The Return of the Haiku Death Match

The Return of the Haiku Death Match

Molly Simpson, Staff Reporter

Friday, October 7 marked the return of the Haiku Death Match, a Fairmont State tradition for the Department of Humanities. On this evening, students, faculty, and community members gathered in Library MMA to witness one of the most high-stakes events on campus: competitive haiku writing. This event marked the 13th year of the tradition, following a 2-year hiatus due to COVID-19 restrictions. 

Contestants for the 2022 Haiku Death Match included Brittany “Hypatia’s Triumph” Cuchta, Erica “The Quantum Entangler” Harvey, and Tim “The Dizzy Dean” Oxley. The three judges present were Charley “Charle-Magnum Opus” Hively, Linda “Dame of Death” O’Connor, and John “Don’t Call Me Shirley” Shirley. The Master of Ceremonies for this event was “Dr. Zero,” known to students as Dr. John O’Connor. Dr. Thomas “Tommy Boy” Lawson served as the resident DJ. 

Prior to the competition, members of the audience were asked to write down haiku topics and place them in a hat. As the Death Match proceeded, Dr. Zero would pull suggestions from the hat at random. These topics—10 in total—would serve as the prompts for each round of haiku writing. Contestants were then given 90 seconds to compose their best haiku. At the end of this time, each contestant would read their haiku aloud and receive a score from each of the judges on a scale of 1-10. Some of the topics from this year’s Haiku Death Match included “mercy and grace,” “rubber ducky,” “Spartacus,” “What would you do for a Klondike bar?” and “Dr. Nathan Myers.”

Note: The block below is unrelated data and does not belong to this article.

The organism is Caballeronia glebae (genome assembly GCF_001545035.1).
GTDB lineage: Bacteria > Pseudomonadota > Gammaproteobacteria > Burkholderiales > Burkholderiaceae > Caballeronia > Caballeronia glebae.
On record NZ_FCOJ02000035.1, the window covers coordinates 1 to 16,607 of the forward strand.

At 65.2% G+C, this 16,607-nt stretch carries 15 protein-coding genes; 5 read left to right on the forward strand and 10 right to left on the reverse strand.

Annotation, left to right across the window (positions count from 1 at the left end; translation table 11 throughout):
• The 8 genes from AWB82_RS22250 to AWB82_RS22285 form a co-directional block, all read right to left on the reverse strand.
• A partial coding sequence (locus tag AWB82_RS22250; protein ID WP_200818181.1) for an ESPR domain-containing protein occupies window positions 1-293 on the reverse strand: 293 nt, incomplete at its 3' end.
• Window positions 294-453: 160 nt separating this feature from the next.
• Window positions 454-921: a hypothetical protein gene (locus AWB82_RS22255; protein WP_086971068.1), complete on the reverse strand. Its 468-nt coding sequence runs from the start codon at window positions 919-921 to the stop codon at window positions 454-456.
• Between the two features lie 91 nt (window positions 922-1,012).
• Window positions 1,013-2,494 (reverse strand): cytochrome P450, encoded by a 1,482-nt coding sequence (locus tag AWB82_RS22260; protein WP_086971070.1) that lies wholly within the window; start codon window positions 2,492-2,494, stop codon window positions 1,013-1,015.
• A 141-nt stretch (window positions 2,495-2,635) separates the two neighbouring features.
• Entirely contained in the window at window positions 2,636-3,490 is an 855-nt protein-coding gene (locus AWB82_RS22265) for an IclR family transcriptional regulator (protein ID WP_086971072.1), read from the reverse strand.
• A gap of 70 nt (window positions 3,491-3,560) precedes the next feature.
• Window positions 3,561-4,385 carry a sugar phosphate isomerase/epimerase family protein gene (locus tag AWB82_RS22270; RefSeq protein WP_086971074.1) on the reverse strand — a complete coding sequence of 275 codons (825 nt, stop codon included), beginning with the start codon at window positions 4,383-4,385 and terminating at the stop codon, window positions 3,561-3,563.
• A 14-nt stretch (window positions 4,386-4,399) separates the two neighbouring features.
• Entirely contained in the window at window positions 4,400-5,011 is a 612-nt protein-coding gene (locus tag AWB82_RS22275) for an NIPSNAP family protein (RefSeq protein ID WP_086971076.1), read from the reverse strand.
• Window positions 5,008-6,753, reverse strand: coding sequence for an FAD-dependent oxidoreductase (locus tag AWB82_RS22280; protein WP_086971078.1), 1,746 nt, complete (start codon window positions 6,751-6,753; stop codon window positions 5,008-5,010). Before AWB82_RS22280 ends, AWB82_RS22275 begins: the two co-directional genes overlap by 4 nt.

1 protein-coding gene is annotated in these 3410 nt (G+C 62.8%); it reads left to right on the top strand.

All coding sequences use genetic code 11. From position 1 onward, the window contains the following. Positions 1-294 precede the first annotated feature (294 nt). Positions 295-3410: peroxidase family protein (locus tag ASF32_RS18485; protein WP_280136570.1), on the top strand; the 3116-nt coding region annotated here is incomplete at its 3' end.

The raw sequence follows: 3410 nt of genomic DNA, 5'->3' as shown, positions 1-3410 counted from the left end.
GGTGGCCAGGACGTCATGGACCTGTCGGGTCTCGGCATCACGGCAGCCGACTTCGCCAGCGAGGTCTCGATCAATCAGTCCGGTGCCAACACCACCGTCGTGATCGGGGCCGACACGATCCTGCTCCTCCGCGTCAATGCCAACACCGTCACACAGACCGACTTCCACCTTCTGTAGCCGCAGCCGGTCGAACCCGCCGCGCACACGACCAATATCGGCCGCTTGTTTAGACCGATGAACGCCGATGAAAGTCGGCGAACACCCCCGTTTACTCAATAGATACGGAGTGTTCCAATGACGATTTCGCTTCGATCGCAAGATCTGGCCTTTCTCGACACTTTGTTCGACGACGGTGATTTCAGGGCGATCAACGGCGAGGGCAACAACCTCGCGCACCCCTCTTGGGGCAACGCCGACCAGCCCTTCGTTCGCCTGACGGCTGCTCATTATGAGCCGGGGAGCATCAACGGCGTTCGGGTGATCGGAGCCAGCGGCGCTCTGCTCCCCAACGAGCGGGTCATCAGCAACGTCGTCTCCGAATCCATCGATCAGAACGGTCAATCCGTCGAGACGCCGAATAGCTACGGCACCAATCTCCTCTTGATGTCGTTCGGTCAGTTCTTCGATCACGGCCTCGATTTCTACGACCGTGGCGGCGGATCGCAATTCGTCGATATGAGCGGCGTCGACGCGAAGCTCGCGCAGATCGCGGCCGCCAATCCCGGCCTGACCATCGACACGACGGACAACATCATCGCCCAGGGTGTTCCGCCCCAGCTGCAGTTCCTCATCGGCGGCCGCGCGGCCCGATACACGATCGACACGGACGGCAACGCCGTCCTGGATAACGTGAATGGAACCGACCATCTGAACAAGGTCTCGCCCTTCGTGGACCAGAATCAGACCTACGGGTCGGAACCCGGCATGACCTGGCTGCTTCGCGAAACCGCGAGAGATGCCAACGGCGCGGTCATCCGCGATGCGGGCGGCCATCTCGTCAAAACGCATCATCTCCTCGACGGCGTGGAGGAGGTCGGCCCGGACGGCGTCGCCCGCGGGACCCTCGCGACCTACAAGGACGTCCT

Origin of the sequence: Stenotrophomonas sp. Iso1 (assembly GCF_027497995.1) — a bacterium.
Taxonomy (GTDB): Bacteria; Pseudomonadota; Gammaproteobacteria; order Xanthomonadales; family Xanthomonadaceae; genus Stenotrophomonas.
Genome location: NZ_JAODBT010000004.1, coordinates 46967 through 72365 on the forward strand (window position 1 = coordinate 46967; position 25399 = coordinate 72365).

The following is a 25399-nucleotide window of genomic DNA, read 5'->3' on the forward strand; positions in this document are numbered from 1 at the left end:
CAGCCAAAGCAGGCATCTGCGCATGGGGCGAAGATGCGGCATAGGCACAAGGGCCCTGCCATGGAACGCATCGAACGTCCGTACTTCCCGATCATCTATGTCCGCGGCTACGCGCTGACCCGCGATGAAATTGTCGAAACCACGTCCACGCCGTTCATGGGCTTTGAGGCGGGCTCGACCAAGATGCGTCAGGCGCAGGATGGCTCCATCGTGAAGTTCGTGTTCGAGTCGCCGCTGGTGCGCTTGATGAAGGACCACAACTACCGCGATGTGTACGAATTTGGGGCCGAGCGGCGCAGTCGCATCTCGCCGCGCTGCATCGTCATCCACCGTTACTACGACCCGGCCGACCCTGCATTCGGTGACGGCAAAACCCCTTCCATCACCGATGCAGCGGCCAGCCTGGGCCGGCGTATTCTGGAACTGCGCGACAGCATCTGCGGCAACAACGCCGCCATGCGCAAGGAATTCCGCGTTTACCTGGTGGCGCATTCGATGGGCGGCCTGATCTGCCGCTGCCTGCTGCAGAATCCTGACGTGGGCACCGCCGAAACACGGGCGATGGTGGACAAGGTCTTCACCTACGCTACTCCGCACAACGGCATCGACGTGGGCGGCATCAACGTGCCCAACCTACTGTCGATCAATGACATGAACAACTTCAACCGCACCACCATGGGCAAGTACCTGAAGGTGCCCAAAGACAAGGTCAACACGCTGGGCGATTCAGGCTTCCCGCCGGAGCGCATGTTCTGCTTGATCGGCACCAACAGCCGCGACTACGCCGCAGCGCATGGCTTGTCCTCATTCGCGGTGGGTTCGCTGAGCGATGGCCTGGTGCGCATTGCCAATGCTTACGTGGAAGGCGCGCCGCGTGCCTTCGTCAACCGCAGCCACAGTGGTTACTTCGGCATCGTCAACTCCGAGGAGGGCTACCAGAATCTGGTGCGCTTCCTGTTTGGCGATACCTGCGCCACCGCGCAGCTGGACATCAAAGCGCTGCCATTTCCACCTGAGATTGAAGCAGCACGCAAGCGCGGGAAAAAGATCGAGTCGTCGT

The Haiku Death Match was created and implemented by Dr. Elizabeth Savage, Professor of English at Fairmont State. Savage first encountered the phrase “haiku death match” at a 2008 undergraduate research conference in Wisconsin. After hearing the title from another professor, she was inspired to create the competition format that students and faculty have adored for over a decade. Dr. Savage was thrilled to see the Haiku Death Match return to Fairmont State, as it marked the return of a fan-favorite event from pre-COVID times.  

This year’s Haiku Death Match winner was Brittany “Hypatia’s Triumph” Cuchta with well over 100 points. After she was awarded the top-secret prize—a plastic tiara donated by Dr. O’Connor— Brittany thanked the crowd with another impromptu haiku: “Thank you for the fun, / I am honored to have won, / I’ll see you next year.”  

Due to the lasting popularity of the Haiku Death Match, students across campus are looking to start a student-oriented version of the event, where students can serve as both contestants and judges. If you are interested in helping plan this event or would like to compete in the future, contact student Landon Brewer at [email protected].edu.